Organizing travel


20 December 2011


Whether travelling to a seminar or conference, or just having a holiday, using a travel organizer can make the process simpler and easier. A good travel organizer keeps all your travel details (flights, hotels, car rentals, meetings, weather forecasts, etc.) organized and synced to whatever devices you use (two computers, an iPad and an iPhone in my case).

I am aware of four travel organizers that do this: TripIt, TripCase, WorldMate and Wipolo. In each case, you simply forward confirmations from hotels and airlines to an email address to automatically compile your itinerary. I’ve found the automation is not always accurate, so I prefer to enter the details manually.

Because of the competition, the services seem to be constantly adding features to try to out-do each other, which is great for users. I use TripIt. Once I’ve entered flight details, hotel details and information about any meetings into TripIt, I just check the app when I need to know when my next flight is leaving, where my hotel is, when the meeting starts, etc. The user interface is very simple, and there are neat features such as weather forecasts, and Google maps showing how to get from the airport to the hotel. All booking references and other information is stored for me, so I don’t need to carry around a sheaf of papers.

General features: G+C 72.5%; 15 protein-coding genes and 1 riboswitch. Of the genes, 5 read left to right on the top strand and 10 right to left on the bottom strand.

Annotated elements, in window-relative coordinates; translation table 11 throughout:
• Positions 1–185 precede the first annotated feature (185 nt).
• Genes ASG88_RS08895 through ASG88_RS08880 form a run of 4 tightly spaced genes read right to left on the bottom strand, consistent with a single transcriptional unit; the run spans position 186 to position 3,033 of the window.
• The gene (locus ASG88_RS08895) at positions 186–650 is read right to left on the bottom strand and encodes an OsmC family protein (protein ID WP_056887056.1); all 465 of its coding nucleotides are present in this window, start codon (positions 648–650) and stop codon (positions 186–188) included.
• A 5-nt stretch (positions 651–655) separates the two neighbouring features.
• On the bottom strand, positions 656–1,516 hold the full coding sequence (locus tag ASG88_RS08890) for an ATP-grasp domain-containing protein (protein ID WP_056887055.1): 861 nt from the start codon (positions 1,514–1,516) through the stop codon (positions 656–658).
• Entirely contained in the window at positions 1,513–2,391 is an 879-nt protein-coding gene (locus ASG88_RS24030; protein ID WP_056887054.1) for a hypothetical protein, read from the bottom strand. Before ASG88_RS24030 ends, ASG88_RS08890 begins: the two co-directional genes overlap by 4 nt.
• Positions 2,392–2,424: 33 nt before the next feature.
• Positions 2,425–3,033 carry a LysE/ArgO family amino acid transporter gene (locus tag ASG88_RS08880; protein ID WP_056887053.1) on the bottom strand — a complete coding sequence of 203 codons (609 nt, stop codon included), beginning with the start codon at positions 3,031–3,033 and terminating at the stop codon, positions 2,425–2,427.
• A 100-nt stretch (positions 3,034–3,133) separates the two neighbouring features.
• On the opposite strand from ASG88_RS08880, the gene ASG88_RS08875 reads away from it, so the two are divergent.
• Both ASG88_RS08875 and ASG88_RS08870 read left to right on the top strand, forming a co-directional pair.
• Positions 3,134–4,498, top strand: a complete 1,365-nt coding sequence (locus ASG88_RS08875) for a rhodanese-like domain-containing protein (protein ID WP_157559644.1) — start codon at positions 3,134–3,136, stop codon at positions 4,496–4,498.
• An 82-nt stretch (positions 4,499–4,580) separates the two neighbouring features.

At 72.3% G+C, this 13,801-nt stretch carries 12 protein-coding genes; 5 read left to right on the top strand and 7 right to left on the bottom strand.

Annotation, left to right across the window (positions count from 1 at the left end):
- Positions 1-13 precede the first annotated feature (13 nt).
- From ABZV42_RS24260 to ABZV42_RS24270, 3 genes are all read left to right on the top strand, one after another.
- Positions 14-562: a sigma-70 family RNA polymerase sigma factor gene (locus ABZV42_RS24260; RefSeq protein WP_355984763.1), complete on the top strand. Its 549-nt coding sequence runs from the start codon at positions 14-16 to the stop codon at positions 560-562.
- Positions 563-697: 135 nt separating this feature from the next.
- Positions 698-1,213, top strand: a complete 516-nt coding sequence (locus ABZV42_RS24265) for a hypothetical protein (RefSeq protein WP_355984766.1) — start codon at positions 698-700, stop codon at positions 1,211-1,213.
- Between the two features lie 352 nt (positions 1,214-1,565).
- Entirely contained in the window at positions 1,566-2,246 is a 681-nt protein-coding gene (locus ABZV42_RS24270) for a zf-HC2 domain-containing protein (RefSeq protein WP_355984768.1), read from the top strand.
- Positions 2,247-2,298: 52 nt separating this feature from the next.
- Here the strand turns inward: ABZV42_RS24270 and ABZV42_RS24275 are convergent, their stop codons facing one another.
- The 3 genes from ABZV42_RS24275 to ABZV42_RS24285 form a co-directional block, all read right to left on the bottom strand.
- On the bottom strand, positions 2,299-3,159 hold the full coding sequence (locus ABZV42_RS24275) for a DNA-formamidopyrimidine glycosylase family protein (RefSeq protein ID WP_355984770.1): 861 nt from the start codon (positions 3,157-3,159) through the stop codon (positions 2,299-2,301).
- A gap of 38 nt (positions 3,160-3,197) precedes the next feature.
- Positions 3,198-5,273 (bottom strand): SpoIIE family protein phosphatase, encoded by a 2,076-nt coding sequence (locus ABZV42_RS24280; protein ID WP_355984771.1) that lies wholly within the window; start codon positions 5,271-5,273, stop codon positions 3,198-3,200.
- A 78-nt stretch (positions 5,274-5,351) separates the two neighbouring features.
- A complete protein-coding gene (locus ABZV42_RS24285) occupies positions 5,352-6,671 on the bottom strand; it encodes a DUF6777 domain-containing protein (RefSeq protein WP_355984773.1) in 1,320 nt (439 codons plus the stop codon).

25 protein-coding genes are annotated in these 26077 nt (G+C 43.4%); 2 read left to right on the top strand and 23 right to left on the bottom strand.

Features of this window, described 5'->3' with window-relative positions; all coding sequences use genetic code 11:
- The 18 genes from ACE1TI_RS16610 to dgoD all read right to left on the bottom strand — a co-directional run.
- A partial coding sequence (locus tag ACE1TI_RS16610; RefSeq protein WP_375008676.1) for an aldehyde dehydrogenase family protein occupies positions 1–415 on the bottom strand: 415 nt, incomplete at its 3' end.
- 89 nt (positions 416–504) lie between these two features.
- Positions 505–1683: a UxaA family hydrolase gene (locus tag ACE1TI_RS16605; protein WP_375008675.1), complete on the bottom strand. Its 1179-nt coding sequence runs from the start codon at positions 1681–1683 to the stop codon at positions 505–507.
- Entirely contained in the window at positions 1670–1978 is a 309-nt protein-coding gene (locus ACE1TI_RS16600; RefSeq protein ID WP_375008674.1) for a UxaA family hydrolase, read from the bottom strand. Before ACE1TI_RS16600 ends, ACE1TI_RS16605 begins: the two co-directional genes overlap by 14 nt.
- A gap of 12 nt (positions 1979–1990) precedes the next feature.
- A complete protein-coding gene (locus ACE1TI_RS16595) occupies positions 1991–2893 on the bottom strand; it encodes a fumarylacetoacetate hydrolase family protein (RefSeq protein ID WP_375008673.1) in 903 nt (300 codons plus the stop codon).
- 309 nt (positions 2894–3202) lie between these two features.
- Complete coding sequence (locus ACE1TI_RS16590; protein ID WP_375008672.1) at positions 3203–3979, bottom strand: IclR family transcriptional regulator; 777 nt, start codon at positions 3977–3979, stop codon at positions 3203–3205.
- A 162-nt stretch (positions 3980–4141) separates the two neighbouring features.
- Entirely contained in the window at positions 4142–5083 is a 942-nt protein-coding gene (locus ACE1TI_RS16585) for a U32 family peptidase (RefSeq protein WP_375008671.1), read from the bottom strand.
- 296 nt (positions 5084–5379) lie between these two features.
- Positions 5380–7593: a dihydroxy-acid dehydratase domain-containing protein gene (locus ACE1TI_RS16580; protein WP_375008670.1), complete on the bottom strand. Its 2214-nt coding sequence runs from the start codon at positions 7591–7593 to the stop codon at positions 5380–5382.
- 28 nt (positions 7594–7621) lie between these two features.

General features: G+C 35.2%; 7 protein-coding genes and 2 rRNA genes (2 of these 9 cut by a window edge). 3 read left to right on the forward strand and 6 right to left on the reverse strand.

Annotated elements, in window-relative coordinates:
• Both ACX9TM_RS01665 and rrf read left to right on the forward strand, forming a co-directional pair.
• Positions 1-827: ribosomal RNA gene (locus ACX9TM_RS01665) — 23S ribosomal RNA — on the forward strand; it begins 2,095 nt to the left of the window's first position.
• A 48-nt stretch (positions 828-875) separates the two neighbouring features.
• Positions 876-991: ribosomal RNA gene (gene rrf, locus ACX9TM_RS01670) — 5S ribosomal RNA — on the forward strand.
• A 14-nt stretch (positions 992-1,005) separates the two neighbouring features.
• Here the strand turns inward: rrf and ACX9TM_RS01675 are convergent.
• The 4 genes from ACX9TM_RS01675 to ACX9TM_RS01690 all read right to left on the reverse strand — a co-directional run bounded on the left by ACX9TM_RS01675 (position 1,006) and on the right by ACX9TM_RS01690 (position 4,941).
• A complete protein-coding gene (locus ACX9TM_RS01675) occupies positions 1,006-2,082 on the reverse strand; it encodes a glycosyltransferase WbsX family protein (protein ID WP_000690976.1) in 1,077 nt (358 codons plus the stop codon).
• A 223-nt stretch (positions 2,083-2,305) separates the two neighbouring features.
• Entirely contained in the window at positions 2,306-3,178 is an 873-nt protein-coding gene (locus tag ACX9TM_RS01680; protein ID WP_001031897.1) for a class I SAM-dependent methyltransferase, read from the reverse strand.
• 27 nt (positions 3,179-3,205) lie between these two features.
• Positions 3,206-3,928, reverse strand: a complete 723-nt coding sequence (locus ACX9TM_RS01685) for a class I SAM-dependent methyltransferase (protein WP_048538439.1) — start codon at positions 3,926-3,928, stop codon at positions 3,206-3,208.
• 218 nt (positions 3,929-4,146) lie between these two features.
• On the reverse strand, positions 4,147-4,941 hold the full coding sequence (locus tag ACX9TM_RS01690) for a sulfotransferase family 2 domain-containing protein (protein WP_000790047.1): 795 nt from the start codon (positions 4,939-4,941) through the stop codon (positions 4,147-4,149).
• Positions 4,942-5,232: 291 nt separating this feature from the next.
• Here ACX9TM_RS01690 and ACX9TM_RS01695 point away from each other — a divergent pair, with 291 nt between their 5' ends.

All the services include some social networking abilities for sharing your trips with friends. I turn those features off, partly for security, but mostly because I don’t want to annoy my friends with updates about trips that probably have no interest to most of them.

There are free and pro versions in each case, but I haven’t found the need to pay for a pro version yet. People who travel a lot more than me would probably find some of the pro features useful, especially if you are in the US.

There’s a review of TripIt, TripCase and WorldMate in the WSJ, but it is more than 18 months old so the features have probably changed since it was written.